• Dr Jonathan Gander - Associate Professor for Creative Industries, Kingston University, and Chair of The Haven + London, the only UK charity solely dedicated to supporting the emotional, spiritual and mental well-being of the creative community;

  • Charli Cohen - Founder of Charli Cohen tech-wear and mental health awareness initiative Shades of Blue;

  • And Fabian Hirose, a business coach who runs workshops on Fashion Burnout designed to answer the question “Why do Businesses & Individuals within Fashion Systems Collapse?”

Get your tickets here.

Photo credit: behind the scenes by Andrzej Gruzska.

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Fashion Debates On Mental Health

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Since 1949, Mental Health Awareness Month has been observed in May to raise awareness and educate the public about mental illnesses like depression, anxiety, panic attacks, body image, anger, eating disorders and loneliness, among others. This year, I will be co-hosting an edition of The Fashion Debates dedicated to Mental Health in the Fashion Industry with fashion journalist Olivia Pinnock that will take place at The Trampery Republic on May 30th. Join me and fellow professionals passionate about this topic as we explore the complex relationship between creativity and mental health.

Does the way the industry operate lead to mental health problems in its workers, or are creative people more pre-disposed to mental health problems? How can we look after ourselves and our colleagues better to ensure a healthier relationship with our work?

We’ll be discussing these issues and more with our expert panel followed by a chance to network with the rest of the attendees. I look forward to welcoming you!

Get your tickets here.

Event information

  • Date: May 30th, 2019

  • Time: 7 pm to 10 pm

  • Location: The Trampery Republic, Import Building, 2 Clove Crescent, East India, London E14 2BE

The evening

  • 7 pm Complimentary welcome drinks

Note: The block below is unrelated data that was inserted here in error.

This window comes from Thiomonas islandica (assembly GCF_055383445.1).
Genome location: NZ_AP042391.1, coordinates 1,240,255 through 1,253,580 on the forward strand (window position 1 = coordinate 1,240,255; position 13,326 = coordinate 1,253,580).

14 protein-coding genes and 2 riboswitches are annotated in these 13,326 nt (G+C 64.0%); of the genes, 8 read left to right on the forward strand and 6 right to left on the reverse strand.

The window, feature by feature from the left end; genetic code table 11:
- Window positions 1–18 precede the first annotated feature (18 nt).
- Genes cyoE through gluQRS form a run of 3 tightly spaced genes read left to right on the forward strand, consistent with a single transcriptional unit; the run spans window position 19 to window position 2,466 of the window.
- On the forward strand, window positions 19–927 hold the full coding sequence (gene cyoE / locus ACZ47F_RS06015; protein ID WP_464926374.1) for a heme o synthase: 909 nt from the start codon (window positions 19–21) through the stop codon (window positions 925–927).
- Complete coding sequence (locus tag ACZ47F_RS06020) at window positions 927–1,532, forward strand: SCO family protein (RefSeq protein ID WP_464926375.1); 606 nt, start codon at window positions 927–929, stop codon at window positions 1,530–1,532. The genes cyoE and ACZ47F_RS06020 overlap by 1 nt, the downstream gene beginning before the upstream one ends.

• 7:30 pm Panel debate

  • 8 pm Questions from the audience

  • 8:30 pm Networking

The panel

  • Charli Cohen: Founder of Charli Cohen tech-wear and mental health awareness initiative Shades of Blue.

  • Dr Jonathan Gander: Associate Professor for Creative Industries, Kingston University, and Chair of The Haven + London, the only UK charity solely dedicated to supporting the emotional, spiritual and mental well-being of the creative community.

  • Fabian Hirose: Business Coach who runs workshops on Fashion Burnout designed to answer the question “Why do Businesses & Individuals within Fashion Systems Collapse?”

About The Fashion Debates

The Fashion Debates is a London-based event series run by fashion journalist Olivia Pinnock that explores ethical issues affecting the fashion industry. From sustainability, to diversity, to animal rights, and workers’ rights, their aim is to make the industry as beautiful as the clothes it produces.

Photo credit: Fish © 2018 Photography by JC Candanedo.

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I Wish I Had Known... About Twerking!

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This is the eighteenth post in my series of posts where I speak with people in the creative industries and ask them questions about the things that "I Wish I Had Known" when I started out as a creative myself.

Today, I have a chat with the power-machine that is Bami Kuteyi, founder of Bam Bam Boogie, a London-based Nigerian-Canadian fitness instructor who turned her fitness frustrations into a global movement:

1. You and I share a common past because we both worked in corporate before becoming freelance creatives. What made you quit your job and embark on this journey?

I knew that I had something bigger that I could give to the world - I never wanted my dreams to die at my desk, so I took the leap of faith to leave my job and start my own business.